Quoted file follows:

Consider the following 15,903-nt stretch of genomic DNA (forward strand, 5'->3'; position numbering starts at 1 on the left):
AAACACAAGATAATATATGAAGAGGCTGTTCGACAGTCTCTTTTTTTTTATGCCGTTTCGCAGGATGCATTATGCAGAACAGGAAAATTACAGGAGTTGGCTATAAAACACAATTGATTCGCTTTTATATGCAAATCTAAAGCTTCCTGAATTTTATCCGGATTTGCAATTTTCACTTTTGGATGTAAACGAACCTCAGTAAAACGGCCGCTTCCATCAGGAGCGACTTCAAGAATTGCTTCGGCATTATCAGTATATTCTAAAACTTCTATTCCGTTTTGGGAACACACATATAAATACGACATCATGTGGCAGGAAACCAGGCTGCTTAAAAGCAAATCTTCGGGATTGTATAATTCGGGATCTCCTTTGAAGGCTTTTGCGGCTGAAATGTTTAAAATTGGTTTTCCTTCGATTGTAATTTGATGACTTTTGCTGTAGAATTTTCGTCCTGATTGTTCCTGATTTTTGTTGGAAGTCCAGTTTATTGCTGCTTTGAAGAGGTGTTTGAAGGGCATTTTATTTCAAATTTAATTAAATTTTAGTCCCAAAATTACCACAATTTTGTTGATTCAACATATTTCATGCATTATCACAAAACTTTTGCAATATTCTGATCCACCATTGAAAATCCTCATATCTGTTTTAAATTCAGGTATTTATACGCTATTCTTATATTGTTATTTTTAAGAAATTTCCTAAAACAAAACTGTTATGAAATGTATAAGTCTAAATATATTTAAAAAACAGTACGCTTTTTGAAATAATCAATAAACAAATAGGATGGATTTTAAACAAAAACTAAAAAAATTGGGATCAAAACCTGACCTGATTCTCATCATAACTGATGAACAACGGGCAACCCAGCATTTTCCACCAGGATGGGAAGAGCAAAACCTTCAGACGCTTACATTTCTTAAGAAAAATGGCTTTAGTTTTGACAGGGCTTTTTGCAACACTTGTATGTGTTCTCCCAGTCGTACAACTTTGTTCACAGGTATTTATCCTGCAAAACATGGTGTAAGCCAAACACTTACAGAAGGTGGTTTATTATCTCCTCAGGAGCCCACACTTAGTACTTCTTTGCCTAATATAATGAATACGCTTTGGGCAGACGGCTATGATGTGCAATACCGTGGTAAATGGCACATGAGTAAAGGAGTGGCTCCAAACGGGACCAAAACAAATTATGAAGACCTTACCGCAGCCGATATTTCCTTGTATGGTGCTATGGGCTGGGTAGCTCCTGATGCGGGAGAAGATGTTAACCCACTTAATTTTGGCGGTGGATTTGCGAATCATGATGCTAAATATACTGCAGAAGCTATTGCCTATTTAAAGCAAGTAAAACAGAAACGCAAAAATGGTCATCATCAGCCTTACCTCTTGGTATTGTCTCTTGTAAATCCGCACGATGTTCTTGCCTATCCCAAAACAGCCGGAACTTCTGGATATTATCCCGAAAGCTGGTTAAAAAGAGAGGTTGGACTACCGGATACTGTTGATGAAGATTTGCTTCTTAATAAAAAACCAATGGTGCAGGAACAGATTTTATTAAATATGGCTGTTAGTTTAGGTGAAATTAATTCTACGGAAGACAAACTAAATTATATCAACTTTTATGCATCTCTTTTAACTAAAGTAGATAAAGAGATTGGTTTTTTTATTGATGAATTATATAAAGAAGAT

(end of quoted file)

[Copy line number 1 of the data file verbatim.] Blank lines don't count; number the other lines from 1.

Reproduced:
Consider the following 15,903-nt stretch of genomic DNA (forward strand, 5'->3'; position numbering starts at 1 on the left):